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Collegium Regale - The Choral Scholars of King's College, Cambridge


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The tradition of people singing about their experiences in work songs, love songs and spiritual songs is common all over the world. The words and music of each particular song, however, reflect the cultural and historical circumstances of its time and place. This disc presents a selection, widespread but by no means comprehensive, of folksongs of different sorts from many different places.

A significant proportion of songs from the British Isles are love songs, whether cheerful (Dashing away with the smoothing iron), more philosophical (O Waly Waly), or just morbid (Molly Malone). Many New World songs, such as Shenandoah and Botany Bay, reflect colonial circumstances, although the latter was as popular in England as in Australia in the 19th century, and indeed the version in common use was written for an English music hall production in 1885. Spirituals and hymns also often have folk origins. From France and Germany have come several Christmas songs, some of which have entered the international repertoire, such as Il est né le divin enfant. The Negro Spiritual, of which many examples occur on this disc, owes its origin to the slave trade. Black African slaves in the south of the United States turned to religion for solace, which generated a huge number of beautiful spiritual songs speaking of deliverance from their situation by freedom or death.

From a musical point of view, influences are multifarious. The Western European Classical tradition has a strong influence on melodies, although in parts of Eastern Europe this was leavened by polyphonic Orthodox Church chants. The Negro Spiritual took influences from Africa, as well as church hymn-singing (which was in turn influenced by Western Europe). Then there are local influences: Il est né is based on a royal hunting-call of Louis XV. Many songs from different parts of England are very similar in words and music: often, there are many different versions of the same song.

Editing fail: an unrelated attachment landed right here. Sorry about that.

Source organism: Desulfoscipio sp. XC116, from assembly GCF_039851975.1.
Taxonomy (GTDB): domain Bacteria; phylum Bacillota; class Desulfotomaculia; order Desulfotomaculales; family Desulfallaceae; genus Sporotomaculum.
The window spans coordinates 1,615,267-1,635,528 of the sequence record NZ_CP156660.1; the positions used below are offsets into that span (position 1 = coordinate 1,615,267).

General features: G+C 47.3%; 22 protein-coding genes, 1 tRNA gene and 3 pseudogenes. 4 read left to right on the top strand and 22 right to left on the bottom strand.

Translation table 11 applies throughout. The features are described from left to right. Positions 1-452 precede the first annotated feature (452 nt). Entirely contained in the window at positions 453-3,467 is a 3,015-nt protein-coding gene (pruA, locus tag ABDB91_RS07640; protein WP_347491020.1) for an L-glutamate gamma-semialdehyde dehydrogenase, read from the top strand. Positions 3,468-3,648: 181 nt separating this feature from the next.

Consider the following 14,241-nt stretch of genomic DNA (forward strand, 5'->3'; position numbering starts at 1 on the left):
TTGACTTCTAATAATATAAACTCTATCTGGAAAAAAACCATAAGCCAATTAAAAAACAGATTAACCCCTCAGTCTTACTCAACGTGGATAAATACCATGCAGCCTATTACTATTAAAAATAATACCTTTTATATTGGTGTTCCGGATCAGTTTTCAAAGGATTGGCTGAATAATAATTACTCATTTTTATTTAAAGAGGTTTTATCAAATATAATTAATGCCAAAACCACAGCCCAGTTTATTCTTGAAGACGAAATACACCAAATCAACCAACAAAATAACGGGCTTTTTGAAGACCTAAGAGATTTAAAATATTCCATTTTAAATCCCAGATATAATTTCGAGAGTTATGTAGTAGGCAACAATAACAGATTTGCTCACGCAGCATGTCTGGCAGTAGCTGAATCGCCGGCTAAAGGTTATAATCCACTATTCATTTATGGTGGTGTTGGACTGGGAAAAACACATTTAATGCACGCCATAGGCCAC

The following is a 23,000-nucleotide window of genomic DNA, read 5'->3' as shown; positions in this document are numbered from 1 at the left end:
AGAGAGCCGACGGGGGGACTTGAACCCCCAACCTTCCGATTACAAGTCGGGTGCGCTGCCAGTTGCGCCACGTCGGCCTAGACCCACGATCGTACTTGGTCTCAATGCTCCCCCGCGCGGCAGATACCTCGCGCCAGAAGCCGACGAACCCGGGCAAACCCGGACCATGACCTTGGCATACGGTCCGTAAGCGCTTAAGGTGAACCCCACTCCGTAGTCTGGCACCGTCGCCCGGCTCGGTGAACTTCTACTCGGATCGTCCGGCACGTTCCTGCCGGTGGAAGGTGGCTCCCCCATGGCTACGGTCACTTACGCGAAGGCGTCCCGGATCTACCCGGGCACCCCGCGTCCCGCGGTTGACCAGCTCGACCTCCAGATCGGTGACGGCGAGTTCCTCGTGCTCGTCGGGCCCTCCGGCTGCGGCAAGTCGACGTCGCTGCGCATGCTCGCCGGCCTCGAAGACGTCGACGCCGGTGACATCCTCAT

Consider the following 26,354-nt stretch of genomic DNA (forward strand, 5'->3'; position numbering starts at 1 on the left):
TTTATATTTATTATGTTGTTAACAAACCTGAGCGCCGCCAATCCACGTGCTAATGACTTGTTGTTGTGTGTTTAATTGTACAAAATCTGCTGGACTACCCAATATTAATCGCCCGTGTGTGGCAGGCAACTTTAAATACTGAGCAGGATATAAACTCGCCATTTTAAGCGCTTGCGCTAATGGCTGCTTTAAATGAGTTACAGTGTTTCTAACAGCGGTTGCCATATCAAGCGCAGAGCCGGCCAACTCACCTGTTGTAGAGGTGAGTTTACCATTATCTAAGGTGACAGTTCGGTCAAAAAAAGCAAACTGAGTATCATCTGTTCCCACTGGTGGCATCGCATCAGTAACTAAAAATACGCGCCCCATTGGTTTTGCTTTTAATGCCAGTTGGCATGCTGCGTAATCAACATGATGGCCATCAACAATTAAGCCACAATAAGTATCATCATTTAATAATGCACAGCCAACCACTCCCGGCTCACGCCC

We owe our knowledge of many of these songs to a number of musicians and others who went about their countries collecting songs in the years around 1900. In England, the English Folk Dance and Song Society, whose leaders included Ralph Vaughan Williams and Cecil Sharp, collected and recorded many songs. Vaughan Williams wrote arrangements of many of these songs, including The turtle dove. Other collectors and arrangers of folksongs in this period included Percy Grainger, whose famous arrangement of Brigg fair is included on this disc, and Gustav Holst, arranger of My sweetheart's like Venus. Elsewhere in Europe, concerted efforts of a similar nature were made by Béla Bartók and Mátyás Seiber in Hungary, and also more sporadically in Russia, France and elsewhere. In many cases, folk traditions influence classical composers in return. Vaughan Williams, Michael Tippett, Aaron Copland and Antonín Dvorák (in his New World Symphony) all used melodies from the folk tradition. Also, folk inflections and instruments appear throughout classical music, and the melodies and harmonies often define elements of nationalist music. Similarly, the spiritual tradition was very important in the development of other genres, such as gospel and jazz.

The collection and dissemination of these songs occurred just before the increasing homogenisation of culture and music threatened many of the distinctive traditions from which they came. Thankfully, the work of these composers and the inspiration they give to subsequent generations who might otherwise have been ignorant of the folk tradition, has ensured its lasting legacy.

Keith Roberts



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